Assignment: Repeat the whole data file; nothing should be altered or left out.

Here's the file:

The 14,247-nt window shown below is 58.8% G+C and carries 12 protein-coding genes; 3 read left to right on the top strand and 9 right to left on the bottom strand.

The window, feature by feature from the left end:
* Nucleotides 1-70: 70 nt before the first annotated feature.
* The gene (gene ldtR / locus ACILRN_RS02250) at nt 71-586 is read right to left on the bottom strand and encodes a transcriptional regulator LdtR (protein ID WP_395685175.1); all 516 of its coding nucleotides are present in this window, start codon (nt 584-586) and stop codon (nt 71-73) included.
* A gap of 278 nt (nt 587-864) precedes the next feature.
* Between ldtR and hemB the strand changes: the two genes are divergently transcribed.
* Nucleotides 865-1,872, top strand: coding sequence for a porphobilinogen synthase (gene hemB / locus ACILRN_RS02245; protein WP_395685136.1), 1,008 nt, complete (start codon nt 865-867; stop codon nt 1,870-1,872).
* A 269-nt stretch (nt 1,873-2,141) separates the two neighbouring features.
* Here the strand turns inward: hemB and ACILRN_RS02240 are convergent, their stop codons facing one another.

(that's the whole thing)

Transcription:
The 14,247-nt window shown below is 58.8% G+C and carries 12 protein-coding genes; 3 read left to right on the top strand and 9 right to left on the bottom strand.

The window, feature by feature from the left end:
* Nucleotides 1-70: 70 nt before the first annotated feature.
* The gene (gene ldtR / locus ACILRN_RS02250) at nt 71-586 is read right to left on the bottom strand and encodes a transcriptional regulator LdtR (protein ID WP_395685175.1); all 516 of its coding nucleotides are present in this window, start codon (nt 584-586) and stop codon (nt 71-73) included.
* A gap of 278 nt (nt 587-864) precedes the next feature.
* Between ldtR and hemB the strand changes: the two genes are divergently transcribed.
* Nucleotides 865-1,872, top strand: coding sequence for a porphobilinogen synthase (gene hemB / locus ACILRN_RS02245; protein WP_395685136.1), 1,008 nt, complete (start codon nt 865-867; stop codon nt 1,870-1,872).
* A 269-nt stretch (nt 1,873-2,141) separates the two neighbouring features.
* Here the strand turns inward: hemB and ACILRN_RS02240 are convergent, their stop codons facing one another.